Even that is a tendentious way to phrase it. By no means all Roma make their living from begging and petty thievery. Nor are all the beggars and petty thieves of Roma extraction. And not all Roma are "travellers". Something like one-third are settled in houses, despite all the obstacles put in their way -- as the CERD discussion of France made clear.

Roma in France

Five years ago, CERD urged France to "step up its efforts to provide travellers with more parking areas equipped with the necessary facilities and infrastructures and located in clean environments, intensify its efforts in the field of education and combat the phenomena of exclusion of travellers more effectively, including in the fields of employment and access to health services".

Despite legal obligations to do so since 2000 (under what is known as the Besson Law), many local authorities have failed to provide halting sites to meet the needs of French "travellers", as the Budapest-based European Roma Rights Centre (ERRC) told CERD in a note on 6 August 2010 (fewer than half by 2009).

ERRC also said in 2005 that it "is not aware of a single case in which a legal person was convicted for discrimination against a Traveller or Gypsy". The French Union of Gypsy Associations (UFAT) reported in 2010 that the situation remained as before.

On the basis of what it has been told, the government says the Roma population in France numbers about 300,000. "They are usually described as 'travellers', even though only about a third of them move around the national territory. Another third is regarded as semi-sedentary. The final third has taken up settled residence."

UFAT complained to the Committee that legislation had still not been extended to cover areas of life highlighted in 2005: "the administration of justice, including protection of security of the person; political participation, including the right to vote, stand for election, take part in Government and in the conduct of public affairs at any level, as well as to have equal access to public service; the right to freedom of movement and residence within the border of the State; the right to freedom of peaceful assembly and association".

UFAT noted that camping site owners effectively exclude travellers and gypsies by refusing "double-axle" caravans. The Borloo Security Law of 2003 makes 28 cities with fewer than 20,000 inhabitants off-limits as temporary halting areas. Many of the permitted areas have inadequate facilities, while evictions make it difficult for many travellers to get schooling for their children.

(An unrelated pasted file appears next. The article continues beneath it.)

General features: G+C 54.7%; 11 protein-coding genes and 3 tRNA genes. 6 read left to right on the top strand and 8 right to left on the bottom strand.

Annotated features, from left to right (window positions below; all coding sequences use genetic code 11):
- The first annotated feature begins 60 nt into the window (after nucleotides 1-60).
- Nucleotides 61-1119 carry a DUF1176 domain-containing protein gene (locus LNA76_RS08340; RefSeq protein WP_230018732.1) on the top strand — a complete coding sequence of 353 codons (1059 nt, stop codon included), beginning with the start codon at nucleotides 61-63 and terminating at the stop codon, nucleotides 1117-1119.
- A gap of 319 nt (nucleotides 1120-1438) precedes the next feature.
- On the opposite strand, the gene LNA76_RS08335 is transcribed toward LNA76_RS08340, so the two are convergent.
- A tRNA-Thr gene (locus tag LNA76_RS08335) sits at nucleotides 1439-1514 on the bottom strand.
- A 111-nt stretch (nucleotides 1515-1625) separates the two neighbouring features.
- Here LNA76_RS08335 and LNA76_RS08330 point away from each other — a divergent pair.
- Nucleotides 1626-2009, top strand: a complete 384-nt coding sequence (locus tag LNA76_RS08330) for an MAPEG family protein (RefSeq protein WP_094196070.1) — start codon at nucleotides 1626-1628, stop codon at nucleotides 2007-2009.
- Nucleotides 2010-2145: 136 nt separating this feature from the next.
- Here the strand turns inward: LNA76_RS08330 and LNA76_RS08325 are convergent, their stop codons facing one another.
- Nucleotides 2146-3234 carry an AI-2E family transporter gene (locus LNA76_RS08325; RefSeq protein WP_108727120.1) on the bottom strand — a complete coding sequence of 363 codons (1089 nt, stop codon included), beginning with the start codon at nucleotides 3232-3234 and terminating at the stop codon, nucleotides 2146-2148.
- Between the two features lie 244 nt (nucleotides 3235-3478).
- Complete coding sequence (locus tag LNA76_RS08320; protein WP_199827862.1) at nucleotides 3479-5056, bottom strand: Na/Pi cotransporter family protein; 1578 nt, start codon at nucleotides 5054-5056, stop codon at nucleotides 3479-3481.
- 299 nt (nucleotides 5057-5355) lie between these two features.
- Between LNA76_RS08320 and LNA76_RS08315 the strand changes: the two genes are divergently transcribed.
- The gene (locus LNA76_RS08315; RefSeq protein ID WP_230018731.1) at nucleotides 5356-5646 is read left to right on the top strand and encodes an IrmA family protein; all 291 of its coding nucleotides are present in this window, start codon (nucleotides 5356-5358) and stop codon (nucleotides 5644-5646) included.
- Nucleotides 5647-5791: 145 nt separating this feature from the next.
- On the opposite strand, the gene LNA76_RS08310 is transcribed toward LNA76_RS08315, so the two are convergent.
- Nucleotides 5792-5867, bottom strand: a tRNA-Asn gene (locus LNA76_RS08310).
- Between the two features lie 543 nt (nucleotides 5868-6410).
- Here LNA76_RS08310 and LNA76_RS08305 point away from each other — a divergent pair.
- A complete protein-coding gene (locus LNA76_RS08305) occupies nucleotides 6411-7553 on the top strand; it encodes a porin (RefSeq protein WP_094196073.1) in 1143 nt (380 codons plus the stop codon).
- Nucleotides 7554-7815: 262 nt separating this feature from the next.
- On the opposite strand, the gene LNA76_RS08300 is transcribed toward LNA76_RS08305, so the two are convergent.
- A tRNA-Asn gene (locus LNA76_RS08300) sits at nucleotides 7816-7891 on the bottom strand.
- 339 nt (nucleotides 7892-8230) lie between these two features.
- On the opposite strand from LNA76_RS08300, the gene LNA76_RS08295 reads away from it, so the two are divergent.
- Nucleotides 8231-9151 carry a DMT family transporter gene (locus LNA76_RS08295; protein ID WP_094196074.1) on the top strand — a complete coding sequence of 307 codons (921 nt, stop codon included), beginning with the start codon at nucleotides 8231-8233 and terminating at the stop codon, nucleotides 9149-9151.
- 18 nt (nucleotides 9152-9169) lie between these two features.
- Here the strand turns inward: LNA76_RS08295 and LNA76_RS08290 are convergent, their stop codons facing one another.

Most of the estimated 10-15,000 Romanians in France do not have health cover if they stay more than three months, the League of Human Rights (LDH) points out.

According to the French National Consultative Commission for Human Rights (CNCDH), 40% of courts in 2009 did not provide statistics on discrimination cases, as against 16% who failed to do so in 2007.

As of 17 September, the Committee's final observations on France (debated on 11 and 12 August) remained in French only. This report condemns "collective repatriation" of Roms and recommends the end of "travel permits" (titres de circulation) for 'travellers' as well as an accelerated programme for providing camping sites under the Besson law.

The papers submitted by these organizations can be found here on the Human Rights website.

Bosnia-Herzegovina

The Committee also expressed deep concern about the situation of Roms in Bosnia-Herzegovina: "Many people of different ethnic origin, especially the Roma, are unable to return to their pre-armed conflict homes because of the lack of legal title to their property or because of the authorities’ failure to evict and punish temporary occupants who often vandalise or loot the homes before relinquishing possession of them."

It went on: "The Committee is also concerned about reports that many informal settlements in which Roma lived prior to the armed conflict have been destroyed, and that Roma continue to be evicted from their informal settlements, without adequate alternative accommodation being provided, and in view of the fact that Roma are frequently unable to rent private accommodation because of racial discrimination and/or poverty."

Many Roma, it noted, experience difficulties in obtaining personal documents, including birth certificates, identification cards, passports and documents related to the provision of health insurance and social security benefits. The National Strategy for Roma fails to identify specific measures, allocate sufficient funds, or identify competent bodies to which responsibility for implementing the strategy, while the Roma Council also lacks funds.